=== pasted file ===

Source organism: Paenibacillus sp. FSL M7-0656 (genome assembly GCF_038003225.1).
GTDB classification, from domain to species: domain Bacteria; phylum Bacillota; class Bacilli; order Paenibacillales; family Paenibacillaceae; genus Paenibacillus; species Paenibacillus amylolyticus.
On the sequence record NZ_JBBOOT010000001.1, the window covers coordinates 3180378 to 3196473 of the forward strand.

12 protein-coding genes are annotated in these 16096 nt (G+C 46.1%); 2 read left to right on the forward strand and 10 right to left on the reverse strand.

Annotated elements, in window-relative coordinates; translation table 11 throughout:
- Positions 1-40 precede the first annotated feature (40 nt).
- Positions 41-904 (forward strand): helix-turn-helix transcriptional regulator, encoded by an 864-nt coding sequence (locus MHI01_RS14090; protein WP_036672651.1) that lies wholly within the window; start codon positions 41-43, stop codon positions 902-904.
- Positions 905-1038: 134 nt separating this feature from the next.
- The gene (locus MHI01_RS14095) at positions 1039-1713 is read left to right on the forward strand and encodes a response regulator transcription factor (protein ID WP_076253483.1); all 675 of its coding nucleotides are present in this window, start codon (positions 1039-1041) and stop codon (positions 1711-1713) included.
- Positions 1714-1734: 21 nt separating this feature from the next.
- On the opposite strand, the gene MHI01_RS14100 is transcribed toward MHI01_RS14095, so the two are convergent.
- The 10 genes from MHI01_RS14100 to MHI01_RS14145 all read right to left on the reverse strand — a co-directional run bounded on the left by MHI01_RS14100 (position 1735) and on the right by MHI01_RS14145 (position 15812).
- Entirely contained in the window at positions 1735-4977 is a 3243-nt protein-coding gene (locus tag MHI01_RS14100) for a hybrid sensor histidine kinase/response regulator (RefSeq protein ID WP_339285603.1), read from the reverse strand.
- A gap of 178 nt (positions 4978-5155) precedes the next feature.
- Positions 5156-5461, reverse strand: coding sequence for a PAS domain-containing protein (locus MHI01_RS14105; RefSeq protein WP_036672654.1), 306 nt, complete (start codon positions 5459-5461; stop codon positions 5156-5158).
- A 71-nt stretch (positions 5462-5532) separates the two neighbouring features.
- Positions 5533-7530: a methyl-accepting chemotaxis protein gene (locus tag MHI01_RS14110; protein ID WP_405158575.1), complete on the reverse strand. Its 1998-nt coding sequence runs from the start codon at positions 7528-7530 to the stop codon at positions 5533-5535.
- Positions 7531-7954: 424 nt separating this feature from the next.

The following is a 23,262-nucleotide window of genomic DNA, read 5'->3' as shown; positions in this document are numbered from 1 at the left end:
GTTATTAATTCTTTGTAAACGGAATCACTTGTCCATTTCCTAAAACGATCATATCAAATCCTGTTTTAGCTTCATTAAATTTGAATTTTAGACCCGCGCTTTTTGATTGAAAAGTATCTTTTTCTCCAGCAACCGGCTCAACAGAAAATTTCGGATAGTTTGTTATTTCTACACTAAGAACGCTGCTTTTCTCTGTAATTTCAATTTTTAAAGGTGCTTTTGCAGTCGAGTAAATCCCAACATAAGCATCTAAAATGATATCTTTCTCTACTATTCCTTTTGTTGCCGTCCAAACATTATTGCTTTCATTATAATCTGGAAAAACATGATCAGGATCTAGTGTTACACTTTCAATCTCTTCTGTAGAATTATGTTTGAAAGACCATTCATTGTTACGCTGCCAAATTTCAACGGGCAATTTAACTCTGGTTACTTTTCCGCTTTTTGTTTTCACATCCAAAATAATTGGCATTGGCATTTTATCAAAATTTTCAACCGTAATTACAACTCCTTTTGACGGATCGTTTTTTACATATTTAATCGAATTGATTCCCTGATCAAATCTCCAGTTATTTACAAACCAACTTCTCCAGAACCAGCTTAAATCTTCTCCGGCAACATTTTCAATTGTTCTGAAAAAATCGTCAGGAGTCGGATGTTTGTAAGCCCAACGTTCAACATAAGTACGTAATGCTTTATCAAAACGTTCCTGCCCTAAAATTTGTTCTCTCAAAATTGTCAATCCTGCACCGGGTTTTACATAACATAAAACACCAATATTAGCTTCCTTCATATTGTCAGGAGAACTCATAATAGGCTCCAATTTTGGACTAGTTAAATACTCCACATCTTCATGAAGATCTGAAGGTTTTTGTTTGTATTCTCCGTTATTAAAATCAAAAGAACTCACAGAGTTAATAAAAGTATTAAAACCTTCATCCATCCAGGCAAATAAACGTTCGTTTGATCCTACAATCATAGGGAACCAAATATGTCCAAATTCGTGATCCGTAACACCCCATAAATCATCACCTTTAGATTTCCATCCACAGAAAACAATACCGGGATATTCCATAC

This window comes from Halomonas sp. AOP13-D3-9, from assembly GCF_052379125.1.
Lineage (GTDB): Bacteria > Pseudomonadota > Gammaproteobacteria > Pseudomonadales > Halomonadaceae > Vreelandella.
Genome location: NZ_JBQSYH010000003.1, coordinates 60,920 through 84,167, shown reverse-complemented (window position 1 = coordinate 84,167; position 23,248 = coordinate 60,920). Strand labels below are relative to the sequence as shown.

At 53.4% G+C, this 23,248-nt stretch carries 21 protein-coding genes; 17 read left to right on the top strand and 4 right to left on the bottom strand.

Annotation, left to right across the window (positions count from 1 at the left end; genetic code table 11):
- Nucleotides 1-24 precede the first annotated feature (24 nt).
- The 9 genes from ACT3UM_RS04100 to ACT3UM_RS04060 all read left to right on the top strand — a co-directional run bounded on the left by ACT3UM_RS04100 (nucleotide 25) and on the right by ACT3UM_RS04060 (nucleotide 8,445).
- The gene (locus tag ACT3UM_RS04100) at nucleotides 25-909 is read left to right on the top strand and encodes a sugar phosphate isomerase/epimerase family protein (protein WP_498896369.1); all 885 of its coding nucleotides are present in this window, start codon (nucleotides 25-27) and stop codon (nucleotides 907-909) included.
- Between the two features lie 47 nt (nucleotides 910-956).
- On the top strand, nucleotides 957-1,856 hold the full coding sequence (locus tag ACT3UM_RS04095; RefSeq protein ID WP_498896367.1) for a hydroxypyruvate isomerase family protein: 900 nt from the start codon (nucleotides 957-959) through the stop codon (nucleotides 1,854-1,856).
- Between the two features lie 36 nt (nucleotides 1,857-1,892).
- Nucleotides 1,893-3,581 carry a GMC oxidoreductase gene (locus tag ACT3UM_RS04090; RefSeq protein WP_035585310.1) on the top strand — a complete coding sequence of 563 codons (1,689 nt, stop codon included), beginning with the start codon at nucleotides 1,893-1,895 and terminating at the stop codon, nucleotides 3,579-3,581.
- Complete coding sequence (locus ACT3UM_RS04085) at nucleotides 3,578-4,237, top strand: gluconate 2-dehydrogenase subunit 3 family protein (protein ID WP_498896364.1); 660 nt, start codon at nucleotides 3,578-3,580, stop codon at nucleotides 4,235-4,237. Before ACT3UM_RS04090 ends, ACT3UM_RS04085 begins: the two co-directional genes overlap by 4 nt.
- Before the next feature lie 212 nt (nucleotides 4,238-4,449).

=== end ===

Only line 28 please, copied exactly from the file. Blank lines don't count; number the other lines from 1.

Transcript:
- The gene (locus tag ACT3UM_RS04100) at nucleotides 25-909 is read left to right on the top strand and encodes a sugar phosphate isomerase/epimerase family protein (protein WP_498896369.1); all 885 of its coding nucleotides are present in this window, start codon (nucleotides 25-27) and stop codon (nucleotides 907-909) included.